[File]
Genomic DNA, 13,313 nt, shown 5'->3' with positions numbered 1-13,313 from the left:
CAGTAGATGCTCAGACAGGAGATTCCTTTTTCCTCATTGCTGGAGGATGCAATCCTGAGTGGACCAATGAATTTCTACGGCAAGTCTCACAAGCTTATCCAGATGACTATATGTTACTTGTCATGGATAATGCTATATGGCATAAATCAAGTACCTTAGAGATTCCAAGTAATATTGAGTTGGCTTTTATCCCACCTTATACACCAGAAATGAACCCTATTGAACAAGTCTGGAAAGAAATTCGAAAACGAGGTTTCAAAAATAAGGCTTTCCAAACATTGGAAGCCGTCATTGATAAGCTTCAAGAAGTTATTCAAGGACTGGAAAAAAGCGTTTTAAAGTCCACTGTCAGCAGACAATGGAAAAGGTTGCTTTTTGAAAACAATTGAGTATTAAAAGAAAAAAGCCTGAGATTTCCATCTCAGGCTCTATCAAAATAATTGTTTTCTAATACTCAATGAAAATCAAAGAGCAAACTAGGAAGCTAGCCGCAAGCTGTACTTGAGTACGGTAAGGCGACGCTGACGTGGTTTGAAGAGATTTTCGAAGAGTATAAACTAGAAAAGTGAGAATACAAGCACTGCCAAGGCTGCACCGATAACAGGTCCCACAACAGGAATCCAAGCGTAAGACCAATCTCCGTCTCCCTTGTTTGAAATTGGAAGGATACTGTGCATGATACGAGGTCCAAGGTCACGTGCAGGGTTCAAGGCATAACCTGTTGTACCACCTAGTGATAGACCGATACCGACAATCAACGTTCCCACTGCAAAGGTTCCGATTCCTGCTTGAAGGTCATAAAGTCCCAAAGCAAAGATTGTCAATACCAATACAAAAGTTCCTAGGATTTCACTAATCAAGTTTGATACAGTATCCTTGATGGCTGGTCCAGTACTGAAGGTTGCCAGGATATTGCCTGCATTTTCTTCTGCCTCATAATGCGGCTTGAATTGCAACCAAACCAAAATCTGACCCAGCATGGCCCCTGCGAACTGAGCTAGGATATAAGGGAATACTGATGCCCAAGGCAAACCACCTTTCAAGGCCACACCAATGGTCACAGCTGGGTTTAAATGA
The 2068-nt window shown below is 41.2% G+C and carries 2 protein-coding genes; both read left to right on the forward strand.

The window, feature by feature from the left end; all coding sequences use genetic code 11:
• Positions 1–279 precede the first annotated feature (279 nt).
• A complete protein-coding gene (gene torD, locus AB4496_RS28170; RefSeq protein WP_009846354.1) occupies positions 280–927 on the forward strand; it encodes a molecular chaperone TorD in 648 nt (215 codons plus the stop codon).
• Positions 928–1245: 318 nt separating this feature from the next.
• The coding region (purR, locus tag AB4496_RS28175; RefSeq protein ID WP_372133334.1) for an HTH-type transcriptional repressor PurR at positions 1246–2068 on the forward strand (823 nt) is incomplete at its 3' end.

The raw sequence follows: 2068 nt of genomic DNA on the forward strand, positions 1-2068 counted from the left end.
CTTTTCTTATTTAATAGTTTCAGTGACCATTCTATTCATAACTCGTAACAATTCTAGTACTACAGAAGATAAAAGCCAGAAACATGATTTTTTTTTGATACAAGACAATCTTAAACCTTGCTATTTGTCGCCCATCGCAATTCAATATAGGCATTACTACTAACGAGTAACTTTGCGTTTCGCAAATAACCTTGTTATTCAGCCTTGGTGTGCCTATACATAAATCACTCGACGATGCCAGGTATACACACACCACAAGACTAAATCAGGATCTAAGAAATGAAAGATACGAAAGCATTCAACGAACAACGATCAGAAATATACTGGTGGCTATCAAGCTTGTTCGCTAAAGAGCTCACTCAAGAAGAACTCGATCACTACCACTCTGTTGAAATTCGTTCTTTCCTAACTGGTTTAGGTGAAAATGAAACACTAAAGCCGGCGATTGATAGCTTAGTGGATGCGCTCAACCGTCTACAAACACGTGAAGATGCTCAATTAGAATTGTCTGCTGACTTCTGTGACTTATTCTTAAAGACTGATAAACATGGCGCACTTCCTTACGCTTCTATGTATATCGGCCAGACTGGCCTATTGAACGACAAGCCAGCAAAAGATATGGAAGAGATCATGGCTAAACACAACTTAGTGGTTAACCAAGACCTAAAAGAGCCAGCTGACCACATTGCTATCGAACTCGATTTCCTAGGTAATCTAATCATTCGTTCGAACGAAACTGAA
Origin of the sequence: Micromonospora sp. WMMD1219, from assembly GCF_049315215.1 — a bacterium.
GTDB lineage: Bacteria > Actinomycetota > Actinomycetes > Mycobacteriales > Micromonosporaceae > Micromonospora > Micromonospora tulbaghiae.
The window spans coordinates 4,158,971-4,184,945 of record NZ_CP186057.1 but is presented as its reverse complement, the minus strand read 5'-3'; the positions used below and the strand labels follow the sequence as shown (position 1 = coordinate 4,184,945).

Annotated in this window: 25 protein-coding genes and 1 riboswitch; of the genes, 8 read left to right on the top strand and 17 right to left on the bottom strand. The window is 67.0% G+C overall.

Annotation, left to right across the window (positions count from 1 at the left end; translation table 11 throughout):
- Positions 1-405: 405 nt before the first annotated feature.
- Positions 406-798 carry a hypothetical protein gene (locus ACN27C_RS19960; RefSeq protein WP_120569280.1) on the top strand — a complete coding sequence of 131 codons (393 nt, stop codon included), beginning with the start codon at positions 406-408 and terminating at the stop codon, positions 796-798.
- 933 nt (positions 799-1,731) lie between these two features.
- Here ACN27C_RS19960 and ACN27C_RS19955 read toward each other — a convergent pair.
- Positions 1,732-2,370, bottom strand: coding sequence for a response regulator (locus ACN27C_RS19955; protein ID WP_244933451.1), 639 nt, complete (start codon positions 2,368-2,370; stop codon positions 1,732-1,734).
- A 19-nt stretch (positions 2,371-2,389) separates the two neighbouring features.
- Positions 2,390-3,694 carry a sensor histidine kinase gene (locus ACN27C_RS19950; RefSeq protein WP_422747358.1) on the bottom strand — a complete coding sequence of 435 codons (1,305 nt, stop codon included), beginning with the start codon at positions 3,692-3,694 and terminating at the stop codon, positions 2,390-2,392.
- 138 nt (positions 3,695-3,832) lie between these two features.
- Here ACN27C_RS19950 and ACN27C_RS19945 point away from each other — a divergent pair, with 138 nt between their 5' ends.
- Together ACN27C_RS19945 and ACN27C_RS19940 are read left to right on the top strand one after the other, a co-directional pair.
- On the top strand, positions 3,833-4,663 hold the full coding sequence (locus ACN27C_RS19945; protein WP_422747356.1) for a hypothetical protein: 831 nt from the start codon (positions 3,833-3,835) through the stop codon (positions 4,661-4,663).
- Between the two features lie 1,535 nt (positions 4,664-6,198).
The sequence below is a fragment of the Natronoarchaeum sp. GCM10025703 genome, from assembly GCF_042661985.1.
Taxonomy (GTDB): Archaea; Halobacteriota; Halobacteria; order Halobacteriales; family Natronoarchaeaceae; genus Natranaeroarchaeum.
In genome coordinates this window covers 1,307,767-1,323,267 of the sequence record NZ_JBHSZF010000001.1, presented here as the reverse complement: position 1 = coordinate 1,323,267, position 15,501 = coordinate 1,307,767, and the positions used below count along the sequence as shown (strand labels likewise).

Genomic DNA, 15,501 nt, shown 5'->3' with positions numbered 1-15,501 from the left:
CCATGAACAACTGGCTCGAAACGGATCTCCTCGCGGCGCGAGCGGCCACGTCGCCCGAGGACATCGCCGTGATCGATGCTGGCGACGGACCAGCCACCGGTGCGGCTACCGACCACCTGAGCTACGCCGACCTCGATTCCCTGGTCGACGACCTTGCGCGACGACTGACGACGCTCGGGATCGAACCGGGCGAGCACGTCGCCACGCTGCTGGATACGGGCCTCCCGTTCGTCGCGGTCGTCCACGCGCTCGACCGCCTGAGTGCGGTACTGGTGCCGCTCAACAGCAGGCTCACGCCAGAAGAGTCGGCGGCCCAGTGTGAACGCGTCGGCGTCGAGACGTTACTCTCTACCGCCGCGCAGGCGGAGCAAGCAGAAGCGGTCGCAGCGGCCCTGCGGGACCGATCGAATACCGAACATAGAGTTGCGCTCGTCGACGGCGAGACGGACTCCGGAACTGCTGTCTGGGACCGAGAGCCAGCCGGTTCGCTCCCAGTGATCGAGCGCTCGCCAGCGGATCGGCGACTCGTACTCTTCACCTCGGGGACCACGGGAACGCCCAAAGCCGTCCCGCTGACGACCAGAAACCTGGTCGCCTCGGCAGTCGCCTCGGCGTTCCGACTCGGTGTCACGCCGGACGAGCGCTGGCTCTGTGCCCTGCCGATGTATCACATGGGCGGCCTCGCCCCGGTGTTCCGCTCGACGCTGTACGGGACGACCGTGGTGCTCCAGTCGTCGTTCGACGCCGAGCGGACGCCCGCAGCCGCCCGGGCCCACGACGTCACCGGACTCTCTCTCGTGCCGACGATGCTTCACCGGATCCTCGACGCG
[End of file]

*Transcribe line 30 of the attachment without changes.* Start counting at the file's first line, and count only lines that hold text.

In genome coordinates this window covers 1,307,767-1,323,267 of the sequence record NZ_JBHSZF010000001.1, presented here as the reverse complement: position 1 = coordinate 1,323,267, position 15,501 = coordinate 1,307,767, and the positions used below count along the sequence as shown (strand labels likewise).